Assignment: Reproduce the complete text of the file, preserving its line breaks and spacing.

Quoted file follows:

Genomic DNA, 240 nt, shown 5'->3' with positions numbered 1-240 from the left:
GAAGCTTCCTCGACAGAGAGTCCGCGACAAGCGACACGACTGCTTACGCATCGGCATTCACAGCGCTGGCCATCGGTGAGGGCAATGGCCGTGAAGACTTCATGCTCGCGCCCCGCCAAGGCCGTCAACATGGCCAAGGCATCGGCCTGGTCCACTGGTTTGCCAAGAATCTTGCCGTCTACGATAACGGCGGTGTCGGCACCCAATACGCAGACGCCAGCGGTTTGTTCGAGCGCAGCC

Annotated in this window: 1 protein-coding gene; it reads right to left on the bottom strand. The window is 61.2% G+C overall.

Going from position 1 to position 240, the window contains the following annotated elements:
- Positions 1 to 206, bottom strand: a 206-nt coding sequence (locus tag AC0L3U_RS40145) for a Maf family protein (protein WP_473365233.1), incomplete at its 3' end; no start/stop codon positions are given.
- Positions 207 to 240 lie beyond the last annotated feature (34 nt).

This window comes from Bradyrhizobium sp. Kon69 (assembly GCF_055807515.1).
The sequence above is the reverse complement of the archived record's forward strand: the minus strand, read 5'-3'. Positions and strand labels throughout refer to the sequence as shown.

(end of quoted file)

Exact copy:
Genomic DNA, 240 nt, shown 5'->3' with positions numbered 1-240 from the left:
GAAGCTTCCTCGACAGAGAGTCCGCGACAAGCGACACGACTGCTTACGCATCGGCATTCACAGCGCTGGCCATCGGTGAGGGCAATGGCCGTGAAGACTTCATGCTCGCGCCCCGCCAAGGCCGTCAACATGGCCAAGGCATCGGCCTGGTCCACTGGTTTGCCAAGAATCTTGCCGTCTACGATAACGGCGGTGTCGGCACCCAATACGCAGACGCCAGCGGTTTGTTCGAGCGCAGCC

Annotated in this window: 1 protein-coding gene; it reads right to left on the bottom strand. The window is 61.2% G+C overall.

Going from position 1 to position 240, the window contains the following annotated elements:
- Positions 1 to 206, bottom strand: a 206-nt coding sequence (locus tag AC0L3U_RS40145) for a Maf family protein (protein WP_473365233.1), incomplete at its 3' end; no start/stop codon positions are given.
- Positions 207 to 240 lie beyond the last annotated feature (34 nt).

This window comes from Bradyrhizobium sp. Kon69 (assembly GCF_055807515.1).
The sequence above is the reverse complement of the archived record's forward strand: the minus strand, read 5'-3'. Positions and strand labels throughout refer to the sequence as shown.